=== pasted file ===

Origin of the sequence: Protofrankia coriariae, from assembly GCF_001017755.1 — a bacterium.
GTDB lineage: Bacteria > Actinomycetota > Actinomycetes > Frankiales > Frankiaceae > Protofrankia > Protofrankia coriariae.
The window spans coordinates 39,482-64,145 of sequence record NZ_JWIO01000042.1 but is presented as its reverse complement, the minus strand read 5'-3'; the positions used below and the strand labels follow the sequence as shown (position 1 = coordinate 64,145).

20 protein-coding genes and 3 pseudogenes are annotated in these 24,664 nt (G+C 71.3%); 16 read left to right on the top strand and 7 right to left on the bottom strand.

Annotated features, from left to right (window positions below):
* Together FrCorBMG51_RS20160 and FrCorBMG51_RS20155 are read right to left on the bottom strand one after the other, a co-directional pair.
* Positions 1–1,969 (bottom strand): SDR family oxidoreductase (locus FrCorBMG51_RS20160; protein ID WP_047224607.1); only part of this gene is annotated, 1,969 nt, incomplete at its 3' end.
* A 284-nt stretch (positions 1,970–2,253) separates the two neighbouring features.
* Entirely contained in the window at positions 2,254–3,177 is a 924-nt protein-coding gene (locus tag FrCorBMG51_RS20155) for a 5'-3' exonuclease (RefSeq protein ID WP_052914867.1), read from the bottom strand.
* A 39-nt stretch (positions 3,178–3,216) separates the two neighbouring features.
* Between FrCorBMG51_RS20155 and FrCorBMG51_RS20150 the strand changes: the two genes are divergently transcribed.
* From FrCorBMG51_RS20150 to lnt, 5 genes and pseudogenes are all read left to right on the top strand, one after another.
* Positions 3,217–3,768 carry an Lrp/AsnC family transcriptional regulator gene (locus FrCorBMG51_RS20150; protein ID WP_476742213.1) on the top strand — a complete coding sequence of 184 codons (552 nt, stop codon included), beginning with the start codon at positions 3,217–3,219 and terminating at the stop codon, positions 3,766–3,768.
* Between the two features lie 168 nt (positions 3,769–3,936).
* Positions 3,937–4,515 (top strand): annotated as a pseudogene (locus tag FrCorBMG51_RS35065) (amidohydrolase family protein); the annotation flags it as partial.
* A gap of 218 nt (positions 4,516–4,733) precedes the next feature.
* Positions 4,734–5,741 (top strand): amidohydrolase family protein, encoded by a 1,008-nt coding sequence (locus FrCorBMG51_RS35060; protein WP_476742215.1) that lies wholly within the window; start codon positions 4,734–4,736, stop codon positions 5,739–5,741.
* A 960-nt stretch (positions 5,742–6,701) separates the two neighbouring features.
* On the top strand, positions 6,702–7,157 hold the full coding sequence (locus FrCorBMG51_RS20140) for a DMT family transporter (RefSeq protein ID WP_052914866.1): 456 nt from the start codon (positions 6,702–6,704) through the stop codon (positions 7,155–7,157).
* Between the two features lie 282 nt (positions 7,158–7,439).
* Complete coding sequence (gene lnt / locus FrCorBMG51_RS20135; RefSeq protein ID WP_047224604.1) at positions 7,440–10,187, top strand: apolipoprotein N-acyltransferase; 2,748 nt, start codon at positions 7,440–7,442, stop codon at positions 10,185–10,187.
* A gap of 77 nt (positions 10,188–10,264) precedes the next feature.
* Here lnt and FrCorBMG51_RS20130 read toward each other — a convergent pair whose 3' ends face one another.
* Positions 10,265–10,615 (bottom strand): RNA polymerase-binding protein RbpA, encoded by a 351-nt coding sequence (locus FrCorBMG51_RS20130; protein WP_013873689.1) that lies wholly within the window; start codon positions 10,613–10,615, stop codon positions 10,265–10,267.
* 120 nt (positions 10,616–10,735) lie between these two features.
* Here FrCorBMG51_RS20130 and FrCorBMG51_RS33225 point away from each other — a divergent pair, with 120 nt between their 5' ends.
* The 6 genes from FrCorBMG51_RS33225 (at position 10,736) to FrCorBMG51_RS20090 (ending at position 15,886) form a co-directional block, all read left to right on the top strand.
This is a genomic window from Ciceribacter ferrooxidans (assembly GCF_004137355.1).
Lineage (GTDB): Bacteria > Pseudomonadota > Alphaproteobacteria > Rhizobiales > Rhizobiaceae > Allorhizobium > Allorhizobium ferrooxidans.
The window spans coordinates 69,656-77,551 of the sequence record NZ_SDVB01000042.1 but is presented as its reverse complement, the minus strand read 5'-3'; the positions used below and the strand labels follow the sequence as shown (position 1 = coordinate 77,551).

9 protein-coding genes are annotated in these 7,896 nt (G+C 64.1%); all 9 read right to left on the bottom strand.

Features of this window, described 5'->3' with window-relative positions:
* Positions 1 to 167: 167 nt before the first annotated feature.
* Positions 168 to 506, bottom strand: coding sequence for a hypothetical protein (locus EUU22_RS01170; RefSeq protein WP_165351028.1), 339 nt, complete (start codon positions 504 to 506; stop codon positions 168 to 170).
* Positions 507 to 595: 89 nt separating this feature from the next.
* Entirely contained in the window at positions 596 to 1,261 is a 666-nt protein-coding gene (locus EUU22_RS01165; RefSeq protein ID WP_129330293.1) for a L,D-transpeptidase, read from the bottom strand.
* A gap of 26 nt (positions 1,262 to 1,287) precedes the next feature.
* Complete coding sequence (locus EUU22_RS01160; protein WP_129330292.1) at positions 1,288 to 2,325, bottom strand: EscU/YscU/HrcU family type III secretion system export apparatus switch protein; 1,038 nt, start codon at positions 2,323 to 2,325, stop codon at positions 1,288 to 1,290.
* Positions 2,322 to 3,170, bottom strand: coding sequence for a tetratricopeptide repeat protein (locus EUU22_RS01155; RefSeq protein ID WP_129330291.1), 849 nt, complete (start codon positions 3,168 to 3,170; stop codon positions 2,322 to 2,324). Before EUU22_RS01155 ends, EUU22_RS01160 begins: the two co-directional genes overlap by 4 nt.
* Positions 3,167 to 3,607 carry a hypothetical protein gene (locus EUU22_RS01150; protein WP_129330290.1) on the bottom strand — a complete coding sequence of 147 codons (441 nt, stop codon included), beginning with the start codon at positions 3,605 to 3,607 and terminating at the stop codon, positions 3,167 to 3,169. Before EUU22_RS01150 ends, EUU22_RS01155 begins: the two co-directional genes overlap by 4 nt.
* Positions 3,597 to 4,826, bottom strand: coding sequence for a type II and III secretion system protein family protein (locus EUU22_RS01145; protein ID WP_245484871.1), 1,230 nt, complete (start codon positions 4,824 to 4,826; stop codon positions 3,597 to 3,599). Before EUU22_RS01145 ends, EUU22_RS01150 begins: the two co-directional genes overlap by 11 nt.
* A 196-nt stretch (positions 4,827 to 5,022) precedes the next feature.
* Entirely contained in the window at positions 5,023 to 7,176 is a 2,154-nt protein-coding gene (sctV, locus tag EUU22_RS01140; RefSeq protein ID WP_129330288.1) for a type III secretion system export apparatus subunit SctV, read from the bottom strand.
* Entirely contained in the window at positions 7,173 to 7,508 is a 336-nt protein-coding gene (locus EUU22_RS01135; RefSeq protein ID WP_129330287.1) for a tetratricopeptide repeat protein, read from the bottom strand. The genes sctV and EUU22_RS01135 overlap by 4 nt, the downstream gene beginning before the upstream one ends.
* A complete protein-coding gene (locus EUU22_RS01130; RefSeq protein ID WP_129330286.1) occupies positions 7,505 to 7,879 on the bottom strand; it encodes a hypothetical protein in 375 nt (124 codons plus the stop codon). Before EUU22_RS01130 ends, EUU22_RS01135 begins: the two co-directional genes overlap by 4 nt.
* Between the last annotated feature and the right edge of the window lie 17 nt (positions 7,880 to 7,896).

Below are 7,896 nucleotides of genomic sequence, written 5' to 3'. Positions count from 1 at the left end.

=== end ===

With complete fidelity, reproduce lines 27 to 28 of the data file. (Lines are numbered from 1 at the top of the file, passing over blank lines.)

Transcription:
* The 6 genes from FrCorBMG51_RS33225 (at position 10,736) to FrCorBMG51_RS20090 (ending at position 15,886) form a co-directional block, all read left to right on the top strand.
This is a genomic window from Ciceribacter ferrooxidans (assembly GCF_004137355.1).